Let It Come to You
Pianist Taylor Eigsti was first hyped as a superstar-in-training at age 8 when he opened a show for mentor David Benoit. The buzz intensified when the precocious Californian performed at 13 with Dave Brubeck, who praised the teen as “the most amazing talent I’ve come across.” Now 23, Eigsti justifies all of the ballyhooing with his second major-label release. Let It Come to You is an impressive effort marked by mind-blowing piano agility in a mostly straightahead vein, a fluid integration of styles, and enough transfixing melodies to please a mass audience.
Eigsti’s keen sense of melody and seemingly effortless command of the keyboard result in a diverse set of standards, covers, and originals. Core accompanists include fellow prodigy Julian Lage on guitars, bassist Reuben Rogers, and drummer Eric Harland.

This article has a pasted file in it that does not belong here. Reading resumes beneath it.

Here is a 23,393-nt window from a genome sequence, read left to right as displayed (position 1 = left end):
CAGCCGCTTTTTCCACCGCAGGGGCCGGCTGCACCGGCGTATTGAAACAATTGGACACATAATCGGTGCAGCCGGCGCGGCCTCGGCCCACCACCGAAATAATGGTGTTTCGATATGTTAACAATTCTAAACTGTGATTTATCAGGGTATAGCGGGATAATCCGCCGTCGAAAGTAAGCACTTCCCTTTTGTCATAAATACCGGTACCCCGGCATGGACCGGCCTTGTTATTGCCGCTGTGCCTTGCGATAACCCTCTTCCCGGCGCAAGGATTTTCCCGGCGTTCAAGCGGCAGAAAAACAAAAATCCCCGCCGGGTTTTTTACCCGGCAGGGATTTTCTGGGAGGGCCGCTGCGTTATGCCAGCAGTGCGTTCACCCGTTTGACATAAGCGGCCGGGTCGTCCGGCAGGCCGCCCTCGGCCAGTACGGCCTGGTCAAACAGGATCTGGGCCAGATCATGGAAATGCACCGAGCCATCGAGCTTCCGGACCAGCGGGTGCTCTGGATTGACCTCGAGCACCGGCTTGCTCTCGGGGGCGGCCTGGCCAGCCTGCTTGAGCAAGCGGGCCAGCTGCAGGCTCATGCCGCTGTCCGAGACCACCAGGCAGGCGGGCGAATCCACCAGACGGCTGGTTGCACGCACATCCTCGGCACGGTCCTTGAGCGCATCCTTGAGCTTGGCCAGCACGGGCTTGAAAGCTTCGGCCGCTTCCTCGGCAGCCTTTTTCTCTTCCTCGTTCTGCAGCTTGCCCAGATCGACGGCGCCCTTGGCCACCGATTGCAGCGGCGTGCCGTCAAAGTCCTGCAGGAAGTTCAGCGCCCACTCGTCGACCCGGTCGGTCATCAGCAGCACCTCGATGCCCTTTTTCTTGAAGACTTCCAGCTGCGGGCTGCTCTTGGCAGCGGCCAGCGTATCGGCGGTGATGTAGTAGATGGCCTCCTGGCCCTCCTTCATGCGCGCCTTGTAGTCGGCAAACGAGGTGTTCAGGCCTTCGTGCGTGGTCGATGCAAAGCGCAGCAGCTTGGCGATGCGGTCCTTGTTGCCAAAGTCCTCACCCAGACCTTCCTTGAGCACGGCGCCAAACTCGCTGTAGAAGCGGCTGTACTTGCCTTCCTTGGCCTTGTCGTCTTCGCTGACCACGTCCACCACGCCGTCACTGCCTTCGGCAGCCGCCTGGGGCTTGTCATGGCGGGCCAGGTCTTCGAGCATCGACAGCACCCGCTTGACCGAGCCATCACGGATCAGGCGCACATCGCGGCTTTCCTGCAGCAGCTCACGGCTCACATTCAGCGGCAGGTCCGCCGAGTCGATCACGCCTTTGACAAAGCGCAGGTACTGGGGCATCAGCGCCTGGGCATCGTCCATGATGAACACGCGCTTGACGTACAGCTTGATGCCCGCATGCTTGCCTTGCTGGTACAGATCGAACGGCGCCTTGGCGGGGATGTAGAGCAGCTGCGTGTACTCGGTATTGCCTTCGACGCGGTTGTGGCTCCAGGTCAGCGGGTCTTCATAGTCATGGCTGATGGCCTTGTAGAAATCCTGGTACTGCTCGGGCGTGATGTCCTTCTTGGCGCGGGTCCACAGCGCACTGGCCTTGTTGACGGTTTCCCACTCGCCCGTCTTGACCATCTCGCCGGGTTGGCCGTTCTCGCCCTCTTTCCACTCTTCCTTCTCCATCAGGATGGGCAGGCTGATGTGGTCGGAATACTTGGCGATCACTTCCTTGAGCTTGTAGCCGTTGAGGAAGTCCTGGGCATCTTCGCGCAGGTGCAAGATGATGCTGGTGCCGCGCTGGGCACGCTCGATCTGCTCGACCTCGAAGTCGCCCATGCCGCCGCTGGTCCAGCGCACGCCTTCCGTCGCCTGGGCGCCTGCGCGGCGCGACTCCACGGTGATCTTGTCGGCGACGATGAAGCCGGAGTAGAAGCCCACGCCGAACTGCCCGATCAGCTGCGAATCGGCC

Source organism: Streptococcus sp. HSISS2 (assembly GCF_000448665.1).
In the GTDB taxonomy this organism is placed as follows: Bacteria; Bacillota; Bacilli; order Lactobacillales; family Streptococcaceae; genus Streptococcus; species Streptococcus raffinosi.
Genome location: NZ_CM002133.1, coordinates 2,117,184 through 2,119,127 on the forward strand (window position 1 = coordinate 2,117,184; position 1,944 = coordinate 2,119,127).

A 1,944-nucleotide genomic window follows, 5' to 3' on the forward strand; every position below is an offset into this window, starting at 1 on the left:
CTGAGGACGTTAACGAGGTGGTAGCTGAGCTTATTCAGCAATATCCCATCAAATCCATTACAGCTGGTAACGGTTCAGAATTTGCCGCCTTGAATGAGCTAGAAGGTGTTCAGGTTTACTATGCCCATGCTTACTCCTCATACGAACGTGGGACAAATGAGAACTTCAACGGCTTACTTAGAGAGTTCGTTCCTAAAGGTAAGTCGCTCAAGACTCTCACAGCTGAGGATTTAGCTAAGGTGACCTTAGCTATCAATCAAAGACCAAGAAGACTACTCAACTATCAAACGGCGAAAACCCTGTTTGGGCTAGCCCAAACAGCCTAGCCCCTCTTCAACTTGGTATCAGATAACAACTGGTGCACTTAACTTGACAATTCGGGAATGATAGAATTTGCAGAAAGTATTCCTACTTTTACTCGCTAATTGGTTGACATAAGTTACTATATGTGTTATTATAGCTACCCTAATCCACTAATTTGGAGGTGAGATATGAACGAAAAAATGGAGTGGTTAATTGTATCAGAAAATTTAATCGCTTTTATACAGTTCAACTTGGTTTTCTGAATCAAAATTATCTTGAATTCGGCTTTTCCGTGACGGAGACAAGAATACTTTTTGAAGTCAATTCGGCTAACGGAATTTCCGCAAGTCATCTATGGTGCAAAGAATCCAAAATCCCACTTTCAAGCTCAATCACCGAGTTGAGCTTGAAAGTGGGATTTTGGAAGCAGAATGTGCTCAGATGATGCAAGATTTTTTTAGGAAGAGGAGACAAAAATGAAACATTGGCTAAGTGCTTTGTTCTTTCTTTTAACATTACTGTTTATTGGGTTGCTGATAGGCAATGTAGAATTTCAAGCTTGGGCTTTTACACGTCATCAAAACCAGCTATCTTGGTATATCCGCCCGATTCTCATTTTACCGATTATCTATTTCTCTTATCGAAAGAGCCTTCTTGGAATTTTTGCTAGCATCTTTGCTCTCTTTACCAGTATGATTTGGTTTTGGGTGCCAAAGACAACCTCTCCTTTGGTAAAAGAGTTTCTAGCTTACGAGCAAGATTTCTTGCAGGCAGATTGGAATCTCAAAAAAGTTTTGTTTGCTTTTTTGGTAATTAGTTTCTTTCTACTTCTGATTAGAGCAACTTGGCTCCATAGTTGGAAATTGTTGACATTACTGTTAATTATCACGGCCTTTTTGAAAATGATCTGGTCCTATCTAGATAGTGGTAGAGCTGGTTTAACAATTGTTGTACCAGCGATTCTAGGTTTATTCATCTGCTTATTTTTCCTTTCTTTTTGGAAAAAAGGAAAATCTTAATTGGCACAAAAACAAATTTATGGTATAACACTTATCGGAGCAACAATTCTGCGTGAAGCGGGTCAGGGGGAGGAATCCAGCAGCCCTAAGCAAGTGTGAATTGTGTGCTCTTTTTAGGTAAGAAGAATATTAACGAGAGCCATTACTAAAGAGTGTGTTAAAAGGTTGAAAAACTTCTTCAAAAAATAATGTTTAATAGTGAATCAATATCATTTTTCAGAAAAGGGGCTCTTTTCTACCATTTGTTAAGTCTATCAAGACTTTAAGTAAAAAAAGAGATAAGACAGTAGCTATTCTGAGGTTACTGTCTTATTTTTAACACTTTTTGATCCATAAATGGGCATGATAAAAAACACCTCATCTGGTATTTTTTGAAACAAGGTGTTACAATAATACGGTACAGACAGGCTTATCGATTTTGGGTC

Former wunderkinds often feel compelled to flaunt their chops non-stop, a sure way to sap any music of emotion, but Eigsti’s technical brilliance enhances the fervency of his jazz. He and saxophonist Joshua Redman communicate with acute eloquence on Pat Metheny’s “Timeline,” a bracing tribute to Michael Brecker. Eigsti and Lage trade intense exchanges on an Afro-Cubanized “Caravan,” then execute a beautiful duet on Jobim’s “Portrait in Black and White.” “Fever” is a Latin piece showcasing the improvisational skills of Eigsti and Colombian harpist Edmar Castaneda.
Eigsti saves his best for last with “Fallback Plan Suite,” a three-part work incorporating bright balladry, smoldering funk, and sturdy post-bop in partnership with flutist Evan Francis and saxophonists Dayna Stephens and Ben Wendel. Subtle pop-jazz touches and a cover of “Not Ready Yet” by alt-rockers the Eels should help draw increased attention to this exceptional young artist.
- Ed Kopp